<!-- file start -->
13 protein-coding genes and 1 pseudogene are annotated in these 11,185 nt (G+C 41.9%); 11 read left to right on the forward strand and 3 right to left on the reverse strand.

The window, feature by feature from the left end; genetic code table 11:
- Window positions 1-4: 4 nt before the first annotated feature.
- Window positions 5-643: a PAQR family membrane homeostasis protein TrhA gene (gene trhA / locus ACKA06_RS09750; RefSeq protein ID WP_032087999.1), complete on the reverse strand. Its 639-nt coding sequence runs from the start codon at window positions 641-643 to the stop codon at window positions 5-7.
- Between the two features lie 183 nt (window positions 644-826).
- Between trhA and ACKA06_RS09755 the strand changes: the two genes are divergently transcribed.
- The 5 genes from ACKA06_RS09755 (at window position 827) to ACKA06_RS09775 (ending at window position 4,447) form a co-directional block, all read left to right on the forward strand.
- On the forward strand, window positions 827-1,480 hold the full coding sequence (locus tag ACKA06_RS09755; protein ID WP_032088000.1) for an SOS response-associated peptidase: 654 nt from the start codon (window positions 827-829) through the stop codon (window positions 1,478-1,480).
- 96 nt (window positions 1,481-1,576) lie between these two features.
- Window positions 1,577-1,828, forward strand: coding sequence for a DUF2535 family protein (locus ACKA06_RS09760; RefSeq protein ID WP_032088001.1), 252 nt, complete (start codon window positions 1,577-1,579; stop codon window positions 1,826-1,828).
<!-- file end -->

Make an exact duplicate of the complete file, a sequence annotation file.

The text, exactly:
13 protein-coding genes and 1 pseudogene are annotated in these 11,185 nt (G+C 41.9%); 11 read left to right on the forward strand and 3 right to left on the reverse strand.

The window, feature by feature from the left end; genetic code table 11:
- Window positions 1-4: 4 nt before the first annotated feature.
- Window positions 5-643: a PAQR family membrane homeostasis protein TrhA gene (gene trhA / locus ACKA06_RS09750; RefSeq protein ID WP_032087999.1), complete on the reverse strand. Its 639-nt coding sequence runs from the start codon at window positions 641-643 to the stop codon at window positions 5-7.
- Between the two features lie 183 nt (window positions 644-826).
- Between trhA and ACKA06_RS09755 the strand changes: the two genes are divergently transcribed.
- The 5 genes from ACKA06_RS09755 (at window position 827) to ACKA06_RS09775 (ending at window position 4,447) form a co-directional block, all read left to right on the forward strand.
- On the forward strand, window positions 827-1,480 hold the full coding sequence (locus tag ACKA06_RS09755; protein ID WP_032088000.1) for an SOS response-associated peptidase: 654 nt from the start codon (window positions 827-829) through the stop codon (window positions 1,478-1,480).
- 96 nt (window positions 1,481-1,576) lie between these two features.
- Window positions 1,577-1,828, forward strand: coding sequence for a DUF2535 family protein (locus ACKA06_RS09760; RefSeq protein ID WP_032088001.1), 252 nt, complete (start codon window positions 1,577-1,579; stop codon window positions 1,826-1,828).